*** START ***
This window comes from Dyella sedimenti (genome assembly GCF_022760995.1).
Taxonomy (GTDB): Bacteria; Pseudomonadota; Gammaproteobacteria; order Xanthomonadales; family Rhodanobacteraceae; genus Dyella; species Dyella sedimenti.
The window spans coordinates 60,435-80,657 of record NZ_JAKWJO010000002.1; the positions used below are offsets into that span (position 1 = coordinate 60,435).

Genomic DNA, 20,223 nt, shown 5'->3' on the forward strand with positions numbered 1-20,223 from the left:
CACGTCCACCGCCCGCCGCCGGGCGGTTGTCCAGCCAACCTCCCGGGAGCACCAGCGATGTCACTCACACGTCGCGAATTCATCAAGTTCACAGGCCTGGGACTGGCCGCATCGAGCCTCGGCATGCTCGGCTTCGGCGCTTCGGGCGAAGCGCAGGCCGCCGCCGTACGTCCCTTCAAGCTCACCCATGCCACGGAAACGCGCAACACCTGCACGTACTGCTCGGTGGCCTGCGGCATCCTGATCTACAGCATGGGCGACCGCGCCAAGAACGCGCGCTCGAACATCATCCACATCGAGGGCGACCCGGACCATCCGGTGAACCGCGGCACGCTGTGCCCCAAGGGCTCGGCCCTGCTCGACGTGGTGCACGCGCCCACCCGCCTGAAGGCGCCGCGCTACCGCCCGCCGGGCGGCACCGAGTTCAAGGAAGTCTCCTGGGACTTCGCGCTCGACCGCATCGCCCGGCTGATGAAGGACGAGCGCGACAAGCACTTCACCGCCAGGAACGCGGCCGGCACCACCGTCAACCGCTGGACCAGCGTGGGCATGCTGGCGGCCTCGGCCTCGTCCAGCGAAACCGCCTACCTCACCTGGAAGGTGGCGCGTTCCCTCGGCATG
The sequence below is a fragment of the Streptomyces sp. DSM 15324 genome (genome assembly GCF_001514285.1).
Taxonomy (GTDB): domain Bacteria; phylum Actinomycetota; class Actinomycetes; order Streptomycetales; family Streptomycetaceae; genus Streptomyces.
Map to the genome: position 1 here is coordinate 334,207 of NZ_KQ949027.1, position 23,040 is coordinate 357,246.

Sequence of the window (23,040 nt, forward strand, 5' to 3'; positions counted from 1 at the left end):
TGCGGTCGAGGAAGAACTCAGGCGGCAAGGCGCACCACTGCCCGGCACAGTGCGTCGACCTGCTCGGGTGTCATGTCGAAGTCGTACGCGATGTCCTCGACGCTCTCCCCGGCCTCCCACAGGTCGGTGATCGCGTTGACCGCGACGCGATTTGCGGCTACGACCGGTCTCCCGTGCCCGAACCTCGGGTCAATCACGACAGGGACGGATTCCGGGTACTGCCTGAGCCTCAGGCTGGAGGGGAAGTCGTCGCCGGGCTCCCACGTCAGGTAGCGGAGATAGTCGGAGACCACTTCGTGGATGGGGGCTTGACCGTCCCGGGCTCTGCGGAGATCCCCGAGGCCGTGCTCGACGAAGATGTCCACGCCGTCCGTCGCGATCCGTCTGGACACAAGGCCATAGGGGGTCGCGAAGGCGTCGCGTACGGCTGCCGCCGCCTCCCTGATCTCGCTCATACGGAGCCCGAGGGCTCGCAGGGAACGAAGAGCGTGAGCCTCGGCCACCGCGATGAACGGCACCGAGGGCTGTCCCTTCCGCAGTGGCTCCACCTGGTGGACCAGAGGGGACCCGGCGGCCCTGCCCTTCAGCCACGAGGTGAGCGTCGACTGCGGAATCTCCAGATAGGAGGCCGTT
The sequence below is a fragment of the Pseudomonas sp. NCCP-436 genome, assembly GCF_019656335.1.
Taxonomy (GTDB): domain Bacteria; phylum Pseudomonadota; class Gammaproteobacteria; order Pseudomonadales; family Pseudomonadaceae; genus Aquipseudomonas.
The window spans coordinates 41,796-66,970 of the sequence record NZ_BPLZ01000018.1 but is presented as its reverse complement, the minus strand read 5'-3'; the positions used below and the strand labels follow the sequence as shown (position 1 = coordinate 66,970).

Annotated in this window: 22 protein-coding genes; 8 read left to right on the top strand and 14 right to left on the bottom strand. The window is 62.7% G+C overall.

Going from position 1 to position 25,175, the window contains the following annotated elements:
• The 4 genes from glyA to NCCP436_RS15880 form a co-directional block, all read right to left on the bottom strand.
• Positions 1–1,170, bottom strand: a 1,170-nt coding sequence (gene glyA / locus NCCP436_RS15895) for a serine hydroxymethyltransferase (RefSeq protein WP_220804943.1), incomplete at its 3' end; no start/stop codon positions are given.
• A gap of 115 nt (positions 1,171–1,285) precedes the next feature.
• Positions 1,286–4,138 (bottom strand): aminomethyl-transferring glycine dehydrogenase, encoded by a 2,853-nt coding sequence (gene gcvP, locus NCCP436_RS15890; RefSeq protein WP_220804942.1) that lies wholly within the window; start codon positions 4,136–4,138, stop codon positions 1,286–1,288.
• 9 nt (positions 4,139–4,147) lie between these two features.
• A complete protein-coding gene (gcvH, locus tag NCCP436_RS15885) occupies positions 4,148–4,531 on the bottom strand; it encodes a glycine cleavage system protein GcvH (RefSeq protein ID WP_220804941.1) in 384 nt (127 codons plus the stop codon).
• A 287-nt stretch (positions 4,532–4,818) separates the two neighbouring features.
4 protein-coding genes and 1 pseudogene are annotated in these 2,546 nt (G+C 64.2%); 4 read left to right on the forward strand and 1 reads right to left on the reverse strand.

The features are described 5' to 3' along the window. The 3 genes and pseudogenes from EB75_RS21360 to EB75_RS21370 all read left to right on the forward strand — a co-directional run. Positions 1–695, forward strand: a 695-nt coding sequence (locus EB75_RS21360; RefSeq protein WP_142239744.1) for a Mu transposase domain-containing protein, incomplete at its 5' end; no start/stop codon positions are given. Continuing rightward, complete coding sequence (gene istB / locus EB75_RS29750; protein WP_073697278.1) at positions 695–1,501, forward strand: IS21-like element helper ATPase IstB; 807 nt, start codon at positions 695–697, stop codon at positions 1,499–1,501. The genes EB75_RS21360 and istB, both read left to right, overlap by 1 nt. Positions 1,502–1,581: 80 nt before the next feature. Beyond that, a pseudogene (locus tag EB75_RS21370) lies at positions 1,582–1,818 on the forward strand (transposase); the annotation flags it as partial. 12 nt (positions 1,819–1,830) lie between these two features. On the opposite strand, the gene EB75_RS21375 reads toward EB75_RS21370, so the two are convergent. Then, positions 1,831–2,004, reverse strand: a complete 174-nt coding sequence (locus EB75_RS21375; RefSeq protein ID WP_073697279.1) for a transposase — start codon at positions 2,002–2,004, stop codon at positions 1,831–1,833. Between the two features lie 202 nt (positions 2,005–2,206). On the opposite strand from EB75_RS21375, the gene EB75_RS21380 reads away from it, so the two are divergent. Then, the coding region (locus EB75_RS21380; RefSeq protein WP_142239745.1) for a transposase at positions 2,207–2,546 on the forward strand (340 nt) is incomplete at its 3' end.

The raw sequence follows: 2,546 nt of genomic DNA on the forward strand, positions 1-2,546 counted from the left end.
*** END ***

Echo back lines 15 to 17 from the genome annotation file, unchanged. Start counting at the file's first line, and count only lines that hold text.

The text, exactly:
Going from position 1 to position 25,175, the window contains the following annotated elements:
• The 4 genes from glyA to NCCP436_RS15880 form a co-directional block, all read right to left on the bottom strand.
• Positions 1–1,170, bottom strand: a 1,170-nt coding sequence (gene glyA / locus NCCP436_RS15895) for a serine hydroxymethyltransferase (RefSeq protein WP_220804943.1), incomplete at its 3' end; no start/stop codon positions are given.